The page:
You won’t want to miss Tuesday’s Richland City Council workshop which will probably last longer than last Tuesday’s 36-minute meeting, that Mayor Terry Christensen declared, “not a record.

It begins with a discussion of the history of the Reach Museum. This discussion is likely connected to an on-going effort to create a performing arts center near the museum in Richland.

The council will also discuss the 46 priority transportation projects and zoning changes to land given to Washington State University and property recently declared surplus.

The council provided a packet of details. The workshop begins at 6 pm and will be live on Cable Channel 192 and streamed online at Richland City View.

The Reach Museum

On August 30, 2022, during a special council workshop, Steve Wiley, Chair of the Arts Center Task Force proposed putting a performing arts center on land leased by the city at the location of the Reach Museum.

Wiley asked that city residents be allowed to vote on a tax measure to create a public-private partnership with the Arts Center Task Force to build and support a Mid-Columbia Performing Arts Center.

There is evidence that the matter is being moved forward behind the scenes.

In a March 14 email that was obtained through a public record request, City Manager Jon Amundson wrote Councilmember Ryan Lukson, “Councilmember Lukson, We will begin due diligence on possibilities of including a ballot measure as part of the strategic plan.”

The arts center proposal intersects with the city’s efforts to gain ownership of land adjacent to the Reach Museum that is currently owned by the federal government and controlled by the U.S. Army Corps of Engineers. Getting the arts community behind the transfer of the land, would help that effort, although it is common knowledge that without the approval of the Confederated Tribes of the Umatilla Indian Reservation, that transfer is going nowhere.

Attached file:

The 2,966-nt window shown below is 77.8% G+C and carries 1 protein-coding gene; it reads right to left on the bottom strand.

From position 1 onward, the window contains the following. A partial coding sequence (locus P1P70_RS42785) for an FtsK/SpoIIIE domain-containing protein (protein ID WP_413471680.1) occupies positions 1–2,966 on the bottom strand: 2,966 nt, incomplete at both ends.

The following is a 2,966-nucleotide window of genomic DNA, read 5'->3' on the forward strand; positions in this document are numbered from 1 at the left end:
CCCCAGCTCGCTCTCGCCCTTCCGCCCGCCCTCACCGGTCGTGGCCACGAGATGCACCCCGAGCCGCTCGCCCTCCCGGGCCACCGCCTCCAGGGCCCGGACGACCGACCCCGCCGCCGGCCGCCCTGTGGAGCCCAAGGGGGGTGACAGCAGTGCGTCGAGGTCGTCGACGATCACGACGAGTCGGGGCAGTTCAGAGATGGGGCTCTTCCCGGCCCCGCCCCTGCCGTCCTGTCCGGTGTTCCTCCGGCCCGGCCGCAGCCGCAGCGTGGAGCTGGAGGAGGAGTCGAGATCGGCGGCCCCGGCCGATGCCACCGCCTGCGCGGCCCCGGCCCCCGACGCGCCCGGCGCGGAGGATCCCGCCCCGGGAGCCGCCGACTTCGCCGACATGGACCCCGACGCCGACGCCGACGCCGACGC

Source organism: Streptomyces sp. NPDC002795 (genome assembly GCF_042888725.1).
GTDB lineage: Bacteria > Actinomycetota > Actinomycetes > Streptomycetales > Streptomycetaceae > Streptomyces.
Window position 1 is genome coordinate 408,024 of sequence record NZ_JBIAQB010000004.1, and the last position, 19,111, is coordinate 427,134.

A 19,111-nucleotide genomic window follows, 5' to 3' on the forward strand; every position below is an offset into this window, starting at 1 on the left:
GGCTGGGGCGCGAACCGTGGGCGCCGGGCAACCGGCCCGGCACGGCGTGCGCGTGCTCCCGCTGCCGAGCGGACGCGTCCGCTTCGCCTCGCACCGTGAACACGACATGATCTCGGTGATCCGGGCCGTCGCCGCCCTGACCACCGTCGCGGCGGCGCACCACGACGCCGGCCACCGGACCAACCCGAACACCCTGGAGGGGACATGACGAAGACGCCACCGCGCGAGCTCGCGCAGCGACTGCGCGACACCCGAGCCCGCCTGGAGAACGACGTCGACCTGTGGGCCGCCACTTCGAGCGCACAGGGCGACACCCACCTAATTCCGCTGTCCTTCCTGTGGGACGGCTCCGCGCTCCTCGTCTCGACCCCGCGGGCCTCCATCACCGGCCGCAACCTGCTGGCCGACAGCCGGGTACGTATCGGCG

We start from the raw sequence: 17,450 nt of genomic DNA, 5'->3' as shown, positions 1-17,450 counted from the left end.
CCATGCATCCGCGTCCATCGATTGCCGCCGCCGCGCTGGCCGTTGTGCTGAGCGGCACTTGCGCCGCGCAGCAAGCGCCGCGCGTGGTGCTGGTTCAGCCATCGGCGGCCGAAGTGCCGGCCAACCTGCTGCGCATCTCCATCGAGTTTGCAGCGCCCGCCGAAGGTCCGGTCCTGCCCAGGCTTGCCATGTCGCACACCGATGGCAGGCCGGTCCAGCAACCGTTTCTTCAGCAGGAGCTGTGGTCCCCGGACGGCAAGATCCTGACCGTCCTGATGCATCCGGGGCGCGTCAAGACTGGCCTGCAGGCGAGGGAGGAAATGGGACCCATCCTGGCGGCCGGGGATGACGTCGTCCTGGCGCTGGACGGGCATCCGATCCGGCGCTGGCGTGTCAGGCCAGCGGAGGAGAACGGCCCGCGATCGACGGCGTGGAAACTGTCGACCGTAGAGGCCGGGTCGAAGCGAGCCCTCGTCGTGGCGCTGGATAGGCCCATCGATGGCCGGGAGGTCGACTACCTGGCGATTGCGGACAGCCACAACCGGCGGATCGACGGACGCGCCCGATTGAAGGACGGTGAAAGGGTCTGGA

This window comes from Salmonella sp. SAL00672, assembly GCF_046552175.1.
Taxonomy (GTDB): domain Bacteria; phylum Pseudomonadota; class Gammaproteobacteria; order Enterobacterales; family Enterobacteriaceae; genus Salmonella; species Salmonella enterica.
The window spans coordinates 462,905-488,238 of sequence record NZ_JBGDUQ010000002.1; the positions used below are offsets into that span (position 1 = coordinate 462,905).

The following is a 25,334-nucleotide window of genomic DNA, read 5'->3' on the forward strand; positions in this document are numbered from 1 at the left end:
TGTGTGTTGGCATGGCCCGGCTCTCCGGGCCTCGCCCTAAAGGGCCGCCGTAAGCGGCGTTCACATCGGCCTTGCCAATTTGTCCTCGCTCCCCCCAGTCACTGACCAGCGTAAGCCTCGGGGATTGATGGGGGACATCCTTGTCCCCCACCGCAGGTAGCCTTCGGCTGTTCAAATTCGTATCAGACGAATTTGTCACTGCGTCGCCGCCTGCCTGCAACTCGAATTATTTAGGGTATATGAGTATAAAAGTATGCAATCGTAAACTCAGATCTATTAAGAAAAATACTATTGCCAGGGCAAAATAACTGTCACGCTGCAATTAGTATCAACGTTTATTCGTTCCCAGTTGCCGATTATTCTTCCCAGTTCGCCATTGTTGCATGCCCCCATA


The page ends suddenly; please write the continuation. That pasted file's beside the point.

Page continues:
Priority Transportation Projects

It should come as no surprise that the number one transportation priority for Richland is the Hwy. 240 Aaron Interchange improvements. It has been at the top of the list for several years.

City Public Works Director Pete Rogalsky worked tirelessly in 2021 to obtain funding from the state. Most of the money allocated that year went to alternative transportation and the city received funds for a bike/pedestrian bridge over Hwy. 240.

The second priority is funding for downtown connectivity which will make George Washington Way and Jadwin one way in the downtown area. In third place are the improvements to the south George Washington Way intersection at the shopping center with  Winco. The plan includes a pedestrian bridge over the traffic.

Go to the packet for a list of the other 43 priorities.

Comprehensive plan and development regulations

The council will consider rezoning the over 22 acres of land that it gave to Washington State University from public use to high density residential and multi-family residential.

The city will create a new zoning district for land north of the WSU campus, University District (UNIV).

The 4.3 acres that the city recently declared surplus, will be zoned C-2 for retail business. The land lies just south of a former piece of parkland that was declared surplus and sold to Tim Bush. That property was declared surplus and approved for sale to Bush on December 18, 2018.